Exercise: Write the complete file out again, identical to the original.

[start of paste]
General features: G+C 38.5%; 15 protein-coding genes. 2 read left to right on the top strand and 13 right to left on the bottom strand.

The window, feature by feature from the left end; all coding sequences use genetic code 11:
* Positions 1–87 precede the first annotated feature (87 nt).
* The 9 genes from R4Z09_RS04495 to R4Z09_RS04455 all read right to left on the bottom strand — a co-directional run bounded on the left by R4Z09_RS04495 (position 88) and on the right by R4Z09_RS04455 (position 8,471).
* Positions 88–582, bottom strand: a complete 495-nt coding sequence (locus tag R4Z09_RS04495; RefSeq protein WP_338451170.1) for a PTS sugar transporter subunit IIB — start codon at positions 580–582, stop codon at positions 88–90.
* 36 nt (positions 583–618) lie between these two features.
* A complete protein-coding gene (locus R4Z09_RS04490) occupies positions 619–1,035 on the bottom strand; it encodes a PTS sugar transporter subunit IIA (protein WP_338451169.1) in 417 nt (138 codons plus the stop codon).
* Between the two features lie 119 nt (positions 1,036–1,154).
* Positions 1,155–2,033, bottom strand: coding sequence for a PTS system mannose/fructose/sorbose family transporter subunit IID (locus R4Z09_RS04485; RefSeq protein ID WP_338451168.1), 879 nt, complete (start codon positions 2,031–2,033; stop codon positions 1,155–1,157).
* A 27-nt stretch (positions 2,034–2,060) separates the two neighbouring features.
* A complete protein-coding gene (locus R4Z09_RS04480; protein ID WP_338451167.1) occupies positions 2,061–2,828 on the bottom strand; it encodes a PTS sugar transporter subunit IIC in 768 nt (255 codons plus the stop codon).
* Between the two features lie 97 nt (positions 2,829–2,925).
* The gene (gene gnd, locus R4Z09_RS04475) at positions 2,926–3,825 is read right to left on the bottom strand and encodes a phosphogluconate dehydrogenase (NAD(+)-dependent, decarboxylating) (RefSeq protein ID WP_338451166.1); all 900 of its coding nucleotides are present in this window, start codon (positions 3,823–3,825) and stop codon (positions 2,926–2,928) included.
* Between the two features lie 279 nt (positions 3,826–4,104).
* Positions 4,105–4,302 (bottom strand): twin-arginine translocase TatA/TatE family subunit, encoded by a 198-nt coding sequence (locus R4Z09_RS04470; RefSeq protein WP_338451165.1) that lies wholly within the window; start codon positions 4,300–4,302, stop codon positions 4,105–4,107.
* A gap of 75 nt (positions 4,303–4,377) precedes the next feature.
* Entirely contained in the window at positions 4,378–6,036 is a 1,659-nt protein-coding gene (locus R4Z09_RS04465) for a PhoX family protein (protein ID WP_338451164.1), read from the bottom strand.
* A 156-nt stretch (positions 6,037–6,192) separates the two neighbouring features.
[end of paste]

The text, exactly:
General features: G+C 38.5%; 15 protein-coding genes. 2 read left to right on the top strand and 13 right to left on the bottom strand.

The window, feature by feature from the left end; all coding sequences use genetic code 11:
* Positions 1–87 precede the first annotated feature (87 nt).
* The 9 genes from R4Z09_RS04495 to R4Z09_RS04455 all read right to left on the bottom strand — a co-directional run bounded on the left by R4Z09_RS04495 (position 88) and on the right by R4Z09_RS04455 (position 8,471).
* Positions 88–582, bottom strand: a complete 495-nt coding sequence (locus tag R4Z09_RS04495; RefSeq protein WP_338451170.1) for a PTS sugar transporter subunit IIB — start codon at positions 580–582, stop codon at positions 88–90.
* 36 nt (positions 583–618) lie between these two features.
* A complete protein-coding gene (locus R4Z09_RS04490) occupies positions 619–1,035 on the bottom strand; it encodes a PTS sugar transporter subunit IIA (protein WP_338451169.1) in 417 nt (138 codons plus the stop codon).
* Between the two features lie 119 nt (positions 1,036–1,154).
* Positions 1,155–2,033, bottom strand: coding sequence for a PTS system mannose/fructose/sorbose family transporter subunit IID (locus R4Z09_RS04485; RefSeq protein ID WP_338451168.1), 879 nt, complete (start codon positions 2,031–2,033; stop codon positions 1,155–1,157).
* A 27-nt stretch (positions 2,034–2,060) separates the two neighbouring features.
* A complete protein-coding gene (locus R4Z09_RS04480; protein ID WP_338451167.1) occupies positions 2,061–2,828 on the bottom strand; it encodes a PTS sugar transporter subunit IIC in 768 nt (255 codons plus the stop codon).
* Between the two features lie 97 nt (positions 2,829–2,925).
* The gene (gene gnd, locus R4Z09_RS04475) at positions 2,926–3,825 is read right to left on the bottom strand and encodes a phosphogluconate dehydrogenase (NAD(+)-dependent, decarboxylating) (RefSeq protein ID WP_338451166.1); all 900 of its coding nucleotides are present in this window, start codon (positions 3,823–3,825) and stop codon (positions 2,926–2,928) included.
* Between the two features lie 279 nt (positions 3,826–4,104).
* Positions 4,105–4,302 (bottom strand): twin-arginine translocase TatA/TatE family subunit, encoded by a 198-nt coding sequence (locus R4Z09_RS04470; RefSeq protein WP_338451165.1) that lies wholly within the window; start codon positions 4,300–4,302, stop codon positions 4,105–4,107.
* A gap of 75 nt (positions 4,303–4,377) precedes the next feature.
* Entirely contained in the window at positions 4,378–6,036 is a 1,659-nt protein-coding gene (locus R4Z09_RS04465) for a PhoX family protein (protein ID WP_338451164.1), read from the bottom strand.
* A 156-nt stretch (positions 6,037–6,192) separates the two neighbouring features.